Pseudo-ruminants

Some animals, such as camels and alpacas, are pseudo-ruminants. They eat a lot of plant material and roughage. Digesting plant material is not easy because plant cell walls contain the polymeric sugar molecule cellulose. The digestive enzymes of these animals cannot breakdown cellulose, but microorganisms present in the digestive system can. Therefore, the digestive system must be able to handle large amounts of roughage and breakdown the cellulose. Pseudo-ruminants have a three-chamber stomach in the digestive system. However, their cecum—a pouched organ at the beginning of the large intestine containing many microorganisms that are necessary for the digestion of plant materials—is large and is the site where the roughage is fermented and digested. These animals do not have a rumen but have an omasum, abomasum, and reticulum.


34.1D: Vertebrate Digestive Systems - Biology

Unit Six. Animal Life

25. The Path of Food Through the Animal Body

Most animals lack the enzymes necessary to digest cellulose, the carbohydrate that functions as the chief structural component of plants. The digestive tracts of some animals, however, contain prokaryotes and protists that convert cellulose into substances the host can digest. Although digestion by gastrointestinal microorganisms plays a relatively small role in human nutrition, it is an essential element in the nutrition of many other kinds of animals, including insects like termites and cockroaches and a few groups of herbivorous mammals. The relationships between these microorganisms and their animal hosts are mutually beneficial and provide an excellent example of symbiosis.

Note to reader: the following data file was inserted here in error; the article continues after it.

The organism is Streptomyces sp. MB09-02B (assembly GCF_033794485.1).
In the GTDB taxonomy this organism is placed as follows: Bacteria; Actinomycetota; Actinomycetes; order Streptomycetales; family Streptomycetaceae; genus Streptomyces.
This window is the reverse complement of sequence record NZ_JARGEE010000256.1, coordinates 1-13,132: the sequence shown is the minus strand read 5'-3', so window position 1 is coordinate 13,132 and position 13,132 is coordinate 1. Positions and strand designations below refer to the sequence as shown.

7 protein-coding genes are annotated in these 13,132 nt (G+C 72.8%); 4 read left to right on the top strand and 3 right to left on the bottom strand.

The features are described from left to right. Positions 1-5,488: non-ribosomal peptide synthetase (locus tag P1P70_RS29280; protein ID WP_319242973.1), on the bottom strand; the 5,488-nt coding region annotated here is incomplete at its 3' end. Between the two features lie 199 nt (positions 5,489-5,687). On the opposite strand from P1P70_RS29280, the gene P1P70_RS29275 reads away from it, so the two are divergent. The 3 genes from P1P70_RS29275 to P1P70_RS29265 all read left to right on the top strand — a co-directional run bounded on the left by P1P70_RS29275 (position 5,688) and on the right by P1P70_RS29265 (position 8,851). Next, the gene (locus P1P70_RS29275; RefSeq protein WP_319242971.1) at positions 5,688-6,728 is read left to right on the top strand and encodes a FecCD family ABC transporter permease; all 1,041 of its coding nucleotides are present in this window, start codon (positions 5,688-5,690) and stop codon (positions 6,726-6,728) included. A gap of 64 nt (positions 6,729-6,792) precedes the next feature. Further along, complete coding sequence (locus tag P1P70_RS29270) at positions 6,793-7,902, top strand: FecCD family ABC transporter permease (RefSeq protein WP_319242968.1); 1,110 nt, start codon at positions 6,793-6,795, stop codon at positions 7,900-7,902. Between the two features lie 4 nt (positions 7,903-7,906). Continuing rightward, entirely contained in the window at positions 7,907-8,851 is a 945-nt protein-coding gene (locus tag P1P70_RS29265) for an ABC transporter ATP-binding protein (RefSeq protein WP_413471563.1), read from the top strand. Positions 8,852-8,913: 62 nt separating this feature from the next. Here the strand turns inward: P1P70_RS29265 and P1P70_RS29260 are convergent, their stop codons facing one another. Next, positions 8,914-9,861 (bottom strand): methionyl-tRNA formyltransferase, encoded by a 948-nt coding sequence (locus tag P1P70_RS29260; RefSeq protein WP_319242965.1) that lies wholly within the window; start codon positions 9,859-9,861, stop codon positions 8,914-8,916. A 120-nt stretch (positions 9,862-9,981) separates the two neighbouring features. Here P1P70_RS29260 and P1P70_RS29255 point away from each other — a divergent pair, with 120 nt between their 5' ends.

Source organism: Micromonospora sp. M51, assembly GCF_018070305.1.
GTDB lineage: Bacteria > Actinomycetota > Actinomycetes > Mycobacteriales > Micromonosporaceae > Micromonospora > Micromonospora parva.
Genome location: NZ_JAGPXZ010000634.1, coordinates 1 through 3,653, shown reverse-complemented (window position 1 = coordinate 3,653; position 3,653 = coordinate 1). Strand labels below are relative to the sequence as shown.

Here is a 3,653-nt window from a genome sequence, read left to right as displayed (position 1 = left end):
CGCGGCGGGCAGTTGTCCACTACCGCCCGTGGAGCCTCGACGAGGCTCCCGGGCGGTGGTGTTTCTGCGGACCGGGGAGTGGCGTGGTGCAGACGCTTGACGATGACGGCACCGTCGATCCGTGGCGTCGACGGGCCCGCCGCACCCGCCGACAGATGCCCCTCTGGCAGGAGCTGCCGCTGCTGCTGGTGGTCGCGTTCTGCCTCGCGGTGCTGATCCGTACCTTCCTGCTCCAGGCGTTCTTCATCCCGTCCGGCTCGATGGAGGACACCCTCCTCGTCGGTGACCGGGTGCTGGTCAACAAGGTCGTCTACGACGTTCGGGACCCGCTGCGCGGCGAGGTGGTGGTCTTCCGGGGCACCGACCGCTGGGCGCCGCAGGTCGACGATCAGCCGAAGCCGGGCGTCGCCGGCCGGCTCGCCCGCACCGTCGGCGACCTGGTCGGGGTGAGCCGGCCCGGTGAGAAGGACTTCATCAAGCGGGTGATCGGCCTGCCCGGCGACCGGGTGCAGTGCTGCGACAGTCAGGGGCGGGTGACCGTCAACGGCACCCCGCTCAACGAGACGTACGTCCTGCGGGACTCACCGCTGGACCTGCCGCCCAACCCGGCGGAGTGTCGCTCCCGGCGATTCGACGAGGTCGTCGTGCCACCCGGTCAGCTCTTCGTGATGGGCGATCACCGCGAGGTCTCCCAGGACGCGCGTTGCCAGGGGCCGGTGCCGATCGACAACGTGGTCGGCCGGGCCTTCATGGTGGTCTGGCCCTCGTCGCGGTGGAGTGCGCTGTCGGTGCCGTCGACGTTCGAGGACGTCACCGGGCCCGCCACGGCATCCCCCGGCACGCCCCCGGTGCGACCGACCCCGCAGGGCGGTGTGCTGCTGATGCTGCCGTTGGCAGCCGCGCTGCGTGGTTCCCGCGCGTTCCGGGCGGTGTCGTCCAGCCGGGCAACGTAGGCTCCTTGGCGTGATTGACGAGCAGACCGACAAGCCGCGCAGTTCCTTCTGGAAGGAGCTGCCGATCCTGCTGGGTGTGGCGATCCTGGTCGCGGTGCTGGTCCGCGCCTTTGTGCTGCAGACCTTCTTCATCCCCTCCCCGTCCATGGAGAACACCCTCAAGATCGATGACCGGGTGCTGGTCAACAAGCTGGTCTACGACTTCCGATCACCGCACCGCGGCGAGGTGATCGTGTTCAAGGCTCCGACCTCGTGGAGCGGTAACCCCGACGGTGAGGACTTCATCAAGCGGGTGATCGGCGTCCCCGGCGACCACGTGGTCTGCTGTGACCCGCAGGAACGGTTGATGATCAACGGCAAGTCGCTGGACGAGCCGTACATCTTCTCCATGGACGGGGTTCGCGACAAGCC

Cows, deer, and other herbivores called ruminants have large, divided stomachs. By following the path food takes in figure 25.14, we can explore the areas of the stomach. Food enters the stomach by way of the rumen 1. The rumen, which may hold up to 50 gallons, serves as a fermentation vat in which prokaryotes and protists convert cellulose and other molecules into a variety of simpler compounds. The location of the rumen at the front of the four chambers is important because it allows the animal to regurgitate and rechew the contents of the rumen (see how the arrow leaves the stomach after looping through the rumen and reenters), an activity called rumination, or “chewing the cud.” The cud is then swallowed and enters the reticulum 2, from which it passes to the omasum 3 and then the abomasum 4, where it is finally mixed with gastric juice. Hence, only the abomasum is equivalent to the human stomach in its function. This process leads to a far more efficient digestion of cellulose in ruminants than in mammals that lack a rumen, such as horses.

Figure 25.14. Four-chambered stomach of a ruminant.

The grass and other plants that a ruminant, such as a cow, eats enter the rumen, where they are partially digested. From there, the food may be regurgitated and rechewed. The food is then transferred through the last three chambers. Only the abomasum secretes gastric juice.